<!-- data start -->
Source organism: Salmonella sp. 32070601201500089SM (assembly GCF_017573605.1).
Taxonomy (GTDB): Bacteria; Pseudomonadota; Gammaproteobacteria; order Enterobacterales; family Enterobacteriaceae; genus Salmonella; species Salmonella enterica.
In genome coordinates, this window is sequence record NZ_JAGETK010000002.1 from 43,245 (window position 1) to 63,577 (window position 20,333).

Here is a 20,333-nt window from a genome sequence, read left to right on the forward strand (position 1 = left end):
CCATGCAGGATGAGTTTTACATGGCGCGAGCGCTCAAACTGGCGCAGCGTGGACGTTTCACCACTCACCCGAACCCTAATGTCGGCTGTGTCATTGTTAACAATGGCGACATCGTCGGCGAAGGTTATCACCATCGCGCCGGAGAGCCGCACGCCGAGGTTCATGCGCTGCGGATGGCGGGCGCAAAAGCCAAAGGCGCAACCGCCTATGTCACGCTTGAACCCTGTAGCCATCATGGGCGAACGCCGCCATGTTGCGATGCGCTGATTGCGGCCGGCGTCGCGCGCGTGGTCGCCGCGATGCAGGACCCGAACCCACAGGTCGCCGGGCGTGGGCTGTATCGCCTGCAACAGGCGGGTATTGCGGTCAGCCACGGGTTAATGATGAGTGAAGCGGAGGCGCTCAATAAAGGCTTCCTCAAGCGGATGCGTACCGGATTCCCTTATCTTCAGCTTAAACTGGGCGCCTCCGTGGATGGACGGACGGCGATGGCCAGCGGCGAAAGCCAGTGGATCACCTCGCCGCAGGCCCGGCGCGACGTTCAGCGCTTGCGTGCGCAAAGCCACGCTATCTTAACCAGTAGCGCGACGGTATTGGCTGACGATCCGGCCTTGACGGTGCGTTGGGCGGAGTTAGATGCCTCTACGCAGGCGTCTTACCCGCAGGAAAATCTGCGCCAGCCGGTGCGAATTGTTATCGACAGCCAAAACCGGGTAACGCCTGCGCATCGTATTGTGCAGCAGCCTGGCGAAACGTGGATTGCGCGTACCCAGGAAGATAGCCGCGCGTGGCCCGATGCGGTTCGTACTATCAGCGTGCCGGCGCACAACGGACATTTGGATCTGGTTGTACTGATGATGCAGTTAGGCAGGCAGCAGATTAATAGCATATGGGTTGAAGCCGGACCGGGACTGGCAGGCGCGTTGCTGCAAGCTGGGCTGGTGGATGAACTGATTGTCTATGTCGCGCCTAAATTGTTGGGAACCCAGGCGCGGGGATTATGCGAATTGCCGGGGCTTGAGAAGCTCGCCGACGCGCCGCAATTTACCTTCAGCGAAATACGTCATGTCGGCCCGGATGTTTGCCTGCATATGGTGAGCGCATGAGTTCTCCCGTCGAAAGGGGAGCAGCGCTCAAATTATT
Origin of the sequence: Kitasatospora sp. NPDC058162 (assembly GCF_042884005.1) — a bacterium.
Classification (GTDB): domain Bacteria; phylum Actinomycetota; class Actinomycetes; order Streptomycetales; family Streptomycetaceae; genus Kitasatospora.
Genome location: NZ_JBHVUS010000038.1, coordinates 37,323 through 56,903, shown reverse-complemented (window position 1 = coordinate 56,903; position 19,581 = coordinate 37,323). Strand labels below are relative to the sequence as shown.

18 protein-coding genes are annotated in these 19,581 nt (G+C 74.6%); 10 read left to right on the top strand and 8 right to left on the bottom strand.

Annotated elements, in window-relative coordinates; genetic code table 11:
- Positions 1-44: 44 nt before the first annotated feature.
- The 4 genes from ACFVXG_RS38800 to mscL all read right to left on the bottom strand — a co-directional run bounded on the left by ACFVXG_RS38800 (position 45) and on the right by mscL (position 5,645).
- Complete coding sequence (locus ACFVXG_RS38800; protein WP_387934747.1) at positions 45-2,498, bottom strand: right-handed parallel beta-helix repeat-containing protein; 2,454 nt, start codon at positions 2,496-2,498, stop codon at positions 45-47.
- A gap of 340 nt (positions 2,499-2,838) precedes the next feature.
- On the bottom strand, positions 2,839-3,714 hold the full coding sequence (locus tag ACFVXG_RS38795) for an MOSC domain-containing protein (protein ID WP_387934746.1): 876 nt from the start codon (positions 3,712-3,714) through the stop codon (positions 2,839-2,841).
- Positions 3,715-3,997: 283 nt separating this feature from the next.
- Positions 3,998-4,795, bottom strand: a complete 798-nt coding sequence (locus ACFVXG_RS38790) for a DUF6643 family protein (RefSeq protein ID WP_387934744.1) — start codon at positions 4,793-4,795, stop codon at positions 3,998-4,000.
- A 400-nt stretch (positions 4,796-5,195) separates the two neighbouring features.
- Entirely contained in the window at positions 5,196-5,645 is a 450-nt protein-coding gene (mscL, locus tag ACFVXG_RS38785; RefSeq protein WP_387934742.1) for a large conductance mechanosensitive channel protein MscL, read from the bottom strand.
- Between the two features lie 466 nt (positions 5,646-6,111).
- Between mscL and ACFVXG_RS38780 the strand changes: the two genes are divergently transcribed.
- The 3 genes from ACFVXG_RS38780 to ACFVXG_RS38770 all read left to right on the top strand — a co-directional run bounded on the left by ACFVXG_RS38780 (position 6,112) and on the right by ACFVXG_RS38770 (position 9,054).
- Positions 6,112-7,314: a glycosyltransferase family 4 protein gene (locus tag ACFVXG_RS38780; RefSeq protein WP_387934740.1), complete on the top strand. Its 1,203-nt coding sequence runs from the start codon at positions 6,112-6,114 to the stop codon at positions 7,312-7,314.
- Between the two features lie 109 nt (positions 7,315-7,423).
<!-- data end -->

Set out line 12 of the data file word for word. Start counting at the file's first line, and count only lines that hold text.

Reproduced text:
- The 4 genes from ACFVXG_RS38800 to mscL all read right to left on the bottom strand — a co-directional run bounded on the left by ACFVXG_RS38800 (position 45) and on the right by mscL (position 5,645).